In the coming months, ClimatePlan will be spotlighting work led by our partner organizations in our five priority regions: Sacramento, the San Francisco Bay Area, the San Joaquin Valley, Southern California, and San Diego. Regional partners will share their challenges to reduce greenhouse gas emissions, the inertia of car-centric infrastructure, environmental justice, conservation, and housing. Through shared stories, we believe our partners will connect and learn different strategies and tools to face the challenges in their communities. Our first regional blog focuses on San Diego, where advocates are facing challenges to shift spending away from highways and roads.
San Diego County is on the precipice of a transportation revolution. After spending years embroiled in controversy, the San Diego Association of Governments (SANDAG) seems to be ditching their perennial philosophy of endless freeway expansion for a holistic, green, and more equitable public transportation system that would set the bar high for California and beyond.
One glance at San Diego’s vast, sprawling freeway network makes it clear that San Diego County faces the same challenge as other counties in California: it has a long history of being designed for cars, not people. Part of the reason San Diego has continued such regressive transportation policies for decades is the make-up and voting structure of the SANDAG Board of Directors. In the past, small cities (which were planned almost exclusively for cars) had a vote equal to larger cities, which tend to offer more transportation choices, including transit. For example, Del Mar’s vote was equal to one of San Diego’s two votes, meaning that the people of Del Mar were essentially represented in SANDAG decision-making at over 160 times the rate of San Diego residents.
Why Such Big Change?
Recent legislation replaced this unbalanced structure with a weighted vote proportionate to population. These weighted votes have made the SANDAG voting structure much more democratic.
SANDAG’s Executive Director position has been filled by the forward-thinking Hasan Ikhrata, the former Executive Director of the Southern California Association of Governments (SCAG). Recently Ikhrata broke from the auto-centric planning of the past and centered on moving people, not just cars, when he announced the region would not be able to reach SB 375 greenhouse gas (GHG) reduction targets unless the region’s transportation philosophy underwent significant change.
Journalists and advocates played a significant role to advance these changes. Quality investigative journalism at the Voice of San Diego exposed a scandal that rocked SANDAG leadership in 2017. The year prior saw the defeat of a freeway expansion at the polls, thanks to fierce opposition from a broad base of advocates, including the Quality of Life Coalition (a coalition of dozens of environmental, environmental justice, and labor organizations).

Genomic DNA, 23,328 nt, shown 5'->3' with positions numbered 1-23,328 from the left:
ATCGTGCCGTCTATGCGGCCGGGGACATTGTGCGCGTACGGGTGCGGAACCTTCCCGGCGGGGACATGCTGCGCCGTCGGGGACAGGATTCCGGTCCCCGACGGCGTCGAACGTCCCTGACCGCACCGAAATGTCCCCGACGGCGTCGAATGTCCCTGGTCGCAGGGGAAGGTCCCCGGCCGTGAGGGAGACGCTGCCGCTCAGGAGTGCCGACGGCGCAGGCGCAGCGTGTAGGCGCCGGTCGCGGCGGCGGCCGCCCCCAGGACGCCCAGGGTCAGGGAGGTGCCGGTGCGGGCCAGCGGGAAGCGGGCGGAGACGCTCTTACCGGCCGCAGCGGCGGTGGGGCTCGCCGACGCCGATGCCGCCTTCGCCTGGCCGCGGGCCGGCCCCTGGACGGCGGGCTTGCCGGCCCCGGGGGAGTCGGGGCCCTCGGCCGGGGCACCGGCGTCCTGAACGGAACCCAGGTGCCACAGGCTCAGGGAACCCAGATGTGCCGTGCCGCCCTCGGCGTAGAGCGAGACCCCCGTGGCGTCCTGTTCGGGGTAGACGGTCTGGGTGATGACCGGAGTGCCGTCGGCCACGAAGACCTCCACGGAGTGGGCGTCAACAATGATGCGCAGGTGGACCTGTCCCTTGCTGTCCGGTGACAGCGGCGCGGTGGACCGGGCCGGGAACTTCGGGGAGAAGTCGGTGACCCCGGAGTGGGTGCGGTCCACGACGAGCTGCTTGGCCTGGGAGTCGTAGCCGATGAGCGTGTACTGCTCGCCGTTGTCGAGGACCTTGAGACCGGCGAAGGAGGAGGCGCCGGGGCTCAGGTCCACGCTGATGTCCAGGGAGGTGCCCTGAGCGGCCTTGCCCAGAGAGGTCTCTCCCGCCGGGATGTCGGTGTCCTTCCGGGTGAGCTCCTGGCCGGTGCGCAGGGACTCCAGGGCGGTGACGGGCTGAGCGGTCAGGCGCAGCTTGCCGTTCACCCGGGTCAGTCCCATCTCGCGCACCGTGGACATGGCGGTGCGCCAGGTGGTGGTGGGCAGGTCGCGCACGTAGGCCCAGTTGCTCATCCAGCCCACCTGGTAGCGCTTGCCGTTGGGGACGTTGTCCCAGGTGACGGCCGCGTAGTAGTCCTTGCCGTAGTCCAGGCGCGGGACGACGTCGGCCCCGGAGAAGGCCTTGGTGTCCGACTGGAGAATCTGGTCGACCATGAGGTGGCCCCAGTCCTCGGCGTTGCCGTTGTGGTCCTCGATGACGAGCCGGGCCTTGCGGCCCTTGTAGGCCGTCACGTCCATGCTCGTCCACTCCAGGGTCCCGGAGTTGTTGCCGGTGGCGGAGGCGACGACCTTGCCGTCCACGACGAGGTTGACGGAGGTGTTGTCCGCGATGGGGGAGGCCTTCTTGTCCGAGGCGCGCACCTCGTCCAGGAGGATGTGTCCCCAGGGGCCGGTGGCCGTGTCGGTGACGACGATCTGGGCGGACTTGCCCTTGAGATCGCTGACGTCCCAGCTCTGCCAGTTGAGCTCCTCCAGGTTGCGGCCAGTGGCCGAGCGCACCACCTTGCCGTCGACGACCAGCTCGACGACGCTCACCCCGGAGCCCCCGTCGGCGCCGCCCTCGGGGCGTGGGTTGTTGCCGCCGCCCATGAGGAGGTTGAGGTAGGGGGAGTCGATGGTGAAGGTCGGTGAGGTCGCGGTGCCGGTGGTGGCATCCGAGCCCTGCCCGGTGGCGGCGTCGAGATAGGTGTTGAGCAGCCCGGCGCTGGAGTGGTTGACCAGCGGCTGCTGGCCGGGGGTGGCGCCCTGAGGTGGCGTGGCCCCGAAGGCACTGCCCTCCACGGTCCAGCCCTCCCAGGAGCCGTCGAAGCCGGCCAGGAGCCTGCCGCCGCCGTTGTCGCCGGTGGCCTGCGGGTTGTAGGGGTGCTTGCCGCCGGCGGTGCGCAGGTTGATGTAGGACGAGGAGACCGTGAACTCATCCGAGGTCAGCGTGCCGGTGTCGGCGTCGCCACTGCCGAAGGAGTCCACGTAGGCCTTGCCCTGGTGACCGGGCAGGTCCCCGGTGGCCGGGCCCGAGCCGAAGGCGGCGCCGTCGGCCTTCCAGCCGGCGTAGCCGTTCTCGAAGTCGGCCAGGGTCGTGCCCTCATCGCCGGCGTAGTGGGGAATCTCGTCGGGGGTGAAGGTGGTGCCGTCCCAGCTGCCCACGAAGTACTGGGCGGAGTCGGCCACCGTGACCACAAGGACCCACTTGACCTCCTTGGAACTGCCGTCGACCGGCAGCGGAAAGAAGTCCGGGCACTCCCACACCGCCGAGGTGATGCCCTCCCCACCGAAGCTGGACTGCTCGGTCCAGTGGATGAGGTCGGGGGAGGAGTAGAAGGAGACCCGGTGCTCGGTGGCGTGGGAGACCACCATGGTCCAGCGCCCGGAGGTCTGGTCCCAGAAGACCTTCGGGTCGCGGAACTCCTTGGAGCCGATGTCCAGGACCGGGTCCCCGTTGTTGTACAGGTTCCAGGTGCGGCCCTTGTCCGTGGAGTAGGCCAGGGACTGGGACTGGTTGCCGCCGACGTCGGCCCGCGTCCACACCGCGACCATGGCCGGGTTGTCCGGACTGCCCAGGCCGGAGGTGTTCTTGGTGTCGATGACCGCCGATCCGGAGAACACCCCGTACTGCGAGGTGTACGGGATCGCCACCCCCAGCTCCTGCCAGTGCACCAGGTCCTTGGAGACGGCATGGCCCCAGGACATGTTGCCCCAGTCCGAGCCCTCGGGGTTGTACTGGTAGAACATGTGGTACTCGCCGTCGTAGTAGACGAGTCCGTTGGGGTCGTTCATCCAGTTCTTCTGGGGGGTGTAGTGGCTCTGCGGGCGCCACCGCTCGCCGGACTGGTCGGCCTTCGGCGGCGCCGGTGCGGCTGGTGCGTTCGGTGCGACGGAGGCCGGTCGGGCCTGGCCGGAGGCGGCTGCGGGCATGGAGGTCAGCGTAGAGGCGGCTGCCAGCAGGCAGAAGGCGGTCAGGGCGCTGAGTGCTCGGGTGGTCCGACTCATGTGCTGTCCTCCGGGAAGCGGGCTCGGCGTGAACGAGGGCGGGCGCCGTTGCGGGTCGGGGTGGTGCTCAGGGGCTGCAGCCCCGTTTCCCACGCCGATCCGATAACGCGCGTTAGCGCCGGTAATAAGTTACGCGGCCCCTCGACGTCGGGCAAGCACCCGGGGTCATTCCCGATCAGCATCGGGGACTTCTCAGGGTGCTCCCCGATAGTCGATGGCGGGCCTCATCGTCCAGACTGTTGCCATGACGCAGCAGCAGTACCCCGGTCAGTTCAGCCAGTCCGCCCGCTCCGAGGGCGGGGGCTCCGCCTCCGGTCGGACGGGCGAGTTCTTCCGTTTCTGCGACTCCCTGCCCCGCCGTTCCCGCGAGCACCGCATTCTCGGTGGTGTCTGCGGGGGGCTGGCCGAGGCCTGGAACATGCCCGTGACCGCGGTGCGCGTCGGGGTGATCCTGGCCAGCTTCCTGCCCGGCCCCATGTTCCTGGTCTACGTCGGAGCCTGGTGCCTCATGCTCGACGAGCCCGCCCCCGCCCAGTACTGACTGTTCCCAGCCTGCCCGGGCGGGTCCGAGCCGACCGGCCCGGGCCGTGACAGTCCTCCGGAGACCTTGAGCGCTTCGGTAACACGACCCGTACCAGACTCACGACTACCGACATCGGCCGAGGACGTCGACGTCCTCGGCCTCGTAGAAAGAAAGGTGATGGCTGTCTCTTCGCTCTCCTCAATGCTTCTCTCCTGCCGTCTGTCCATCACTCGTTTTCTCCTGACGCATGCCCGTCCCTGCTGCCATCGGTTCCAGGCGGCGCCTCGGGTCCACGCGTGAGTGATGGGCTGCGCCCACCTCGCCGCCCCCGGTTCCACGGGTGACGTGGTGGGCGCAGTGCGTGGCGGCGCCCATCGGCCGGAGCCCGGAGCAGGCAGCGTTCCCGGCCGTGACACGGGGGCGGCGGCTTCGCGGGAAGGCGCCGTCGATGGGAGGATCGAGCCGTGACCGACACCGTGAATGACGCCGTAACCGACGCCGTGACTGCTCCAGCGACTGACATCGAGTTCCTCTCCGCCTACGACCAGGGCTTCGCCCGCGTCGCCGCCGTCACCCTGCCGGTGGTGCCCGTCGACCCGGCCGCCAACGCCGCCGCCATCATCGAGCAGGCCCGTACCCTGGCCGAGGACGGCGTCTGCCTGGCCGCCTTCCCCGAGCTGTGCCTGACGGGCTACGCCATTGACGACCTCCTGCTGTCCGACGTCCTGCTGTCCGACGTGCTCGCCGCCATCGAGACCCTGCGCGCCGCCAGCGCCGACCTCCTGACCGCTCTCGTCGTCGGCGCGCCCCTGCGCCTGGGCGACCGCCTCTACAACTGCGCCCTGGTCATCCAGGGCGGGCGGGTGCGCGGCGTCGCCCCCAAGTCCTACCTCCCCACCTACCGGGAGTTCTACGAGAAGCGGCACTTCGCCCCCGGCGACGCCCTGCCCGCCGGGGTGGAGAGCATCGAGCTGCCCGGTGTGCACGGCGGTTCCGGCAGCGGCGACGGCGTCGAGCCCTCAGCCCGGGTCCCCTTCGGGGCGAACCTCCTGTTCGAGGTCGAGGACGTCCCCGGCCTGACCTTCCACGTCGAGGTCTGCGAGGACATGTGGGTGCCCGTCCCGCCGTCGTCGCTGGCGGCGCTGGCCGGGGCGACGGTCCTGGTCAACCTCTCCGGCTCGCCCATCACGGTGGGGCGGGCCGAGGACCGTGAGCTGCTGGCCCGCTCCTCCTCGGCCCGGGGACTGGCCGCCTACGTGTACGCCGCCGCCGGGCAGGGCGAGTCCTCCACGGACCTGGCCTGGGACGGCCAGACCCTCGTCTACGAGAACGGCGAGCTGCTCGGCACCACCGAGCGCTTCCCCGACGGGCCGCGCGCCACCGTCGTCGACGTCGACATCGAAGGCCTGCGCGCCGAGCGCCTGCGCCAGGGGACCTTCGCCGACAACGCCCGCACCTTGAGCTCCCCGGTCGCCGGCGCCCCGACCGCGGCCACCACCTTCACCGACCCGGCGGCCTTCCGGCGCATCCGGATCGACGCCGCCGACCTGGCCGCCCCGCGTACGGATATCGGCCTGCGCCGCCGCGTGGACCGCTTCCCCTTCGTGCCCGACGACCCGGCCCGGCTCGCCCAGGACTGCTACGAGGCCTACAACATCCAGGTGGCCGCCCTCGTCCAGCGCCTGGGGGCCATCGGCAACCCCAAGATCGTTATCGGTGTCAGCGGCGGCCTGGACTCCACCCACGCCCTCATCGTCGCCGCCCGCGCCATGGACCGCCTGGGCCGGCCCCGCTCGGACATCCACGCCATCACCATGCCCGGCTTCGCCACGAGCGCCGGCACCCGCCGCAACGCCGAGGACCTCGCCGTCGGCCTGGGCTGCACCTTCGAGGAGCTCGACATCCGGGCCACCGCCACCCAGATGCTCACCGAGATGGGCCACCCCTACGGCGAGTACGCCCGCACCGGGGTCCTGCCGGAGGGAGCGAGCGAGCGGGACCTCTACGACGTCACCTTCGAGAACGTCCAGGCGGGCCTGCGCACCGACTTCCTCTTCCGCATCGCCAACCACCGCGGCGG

Where we’re at now: Five Big Moves
With new leadership at the helm, SANDAG stated they would need to delay the 2019 Regional Transportation Plan and Sustainable Communities Strategy (RTP/SCS) until 2021 to meet the state’s climate goals. Now SANDAG has unveiled their “vision” for the new RTP/SCS, called the Five Big Moves. These “five big moves” are guiding principles pointing the way toward a greener and more forward-thinking RTP/SCS that will emphasize:
- fast and frequent transit,
- investment in new technologies,
- and rethinking our regional transportation corridors and hubs.
While at this point we only have a broad understanding of what the 2021 RTP might look like, this plan offers real hope that reducing greenhouse gas emissions while supporting equity is getting traction. Conventional wisdom held for years that making waves at SANDAG would be impossible. But, through strong, effective, and targeted collaboration at the Quality of Life Coalition and among our allies, we’ve seen not only waves but promises of a tsunami.
SANDAG's RTP/SCS update process timeline. Source: SANDAG
However, since the Five Big Moves is more a skeleton of an RTP than a fully-fleshed RTP, many questions still need to be answered. Primarily, what is the San Diego region going to do in the near-term to center equity while reducing greenhouse gas emissions and pollution? Communities of color and low-wage workers need immediate changes to a broken transportation system that has long prioritized moving cars above all else. And when it comes to fighting the climate crisis, what we do within the next ten to twelve years is probably more important than what we plan to do thirty years from now. While the Five Big Moves are in many ways forward-thinking and commendable, we need to ensure infrastructure and operations for bus travel, biking, and walking are prioritized and funded as soon as possible. If SANDAG can solve these problems in the near-term as well as the long-term, the San Diego region can have a transportation system that is not only one of the best in the world eventually, but addresses the needs of the region and its most vulnerable populations when they most need it—now.